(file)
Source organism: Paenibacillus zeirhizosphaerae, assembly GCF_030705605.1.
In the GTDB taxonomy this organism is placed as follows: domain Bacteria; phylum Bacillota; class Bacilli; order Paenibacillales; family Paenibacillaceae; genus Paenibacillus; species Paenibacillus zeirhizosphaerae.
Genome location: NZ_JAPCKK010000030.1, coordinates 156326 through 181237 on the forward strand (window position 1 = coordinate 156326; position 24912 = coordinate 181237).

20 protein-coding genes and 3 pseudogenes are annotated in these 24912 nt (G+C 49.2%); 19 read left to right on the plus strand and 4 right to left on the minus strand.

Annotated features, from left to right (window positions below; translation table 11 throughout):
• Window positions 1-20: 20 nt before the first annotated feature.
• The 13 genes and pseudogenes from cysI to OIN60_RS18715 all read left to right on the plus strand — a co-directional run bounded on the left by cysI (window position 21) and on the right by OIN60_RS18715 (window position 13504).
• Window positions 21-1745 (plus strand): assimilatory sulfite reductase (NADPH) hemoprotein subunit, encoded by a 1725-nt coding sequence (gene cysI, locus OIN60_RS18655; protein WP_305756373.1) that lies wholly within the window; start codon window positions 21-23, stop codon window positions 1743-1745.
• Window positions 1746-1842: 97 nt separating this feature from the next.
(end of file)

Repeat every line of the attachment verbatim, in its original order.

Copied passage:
Source organism: Paenibacillus zeirhizosphaerae, assembly GCF_030705605.1.
In the GTDB taxonomy this organism is placed as follows: domain Bacteria; phylum Bacillota; class Bacilli; order Paenibacillales; family Paenibacillaceae; genus Paenibacillus; species Paenibacillus zeirhizosphaerae.
Genome location: NZ_JAPCKK010000030.1, coordinates 156326 through 181237 on the forward strand (window position 1 = coordinate 156326; position 24912 = coordinate 181237).

20 protein-coding genes and 3 pseudogenes are annotated in these 24912 nt (G+C 49.2%); 19 read left to right on the plus strand and 4 right to left on the minus strand.

Annotated features, from left to right (window positions below; translation table 11 throughout):
• Window positions 1-20: 20 nt before the first annotated feature.
• The 13 genes and pseudogenes from cysI to OIN60_RS18715 all read left to right on the plus strand — a co-directional run bounded on the left by cysI (window position 21) and on the right by OIN60_RS18715 (window position 13504).
• Window positions 21-1745 (plus strand): assimilatory sulfite reductase (NADPH) hemoprotein subunit, encoded by a 1725-nt coding sequence (gene cysI, locus OIN60_RS18655; protein WP_305756373.1) that lies wholly within the window; start codon window positions 21-23, stop codon window positions 1743-1745.
• Window positions 1746-1842: 97 nt separating this feature from the next.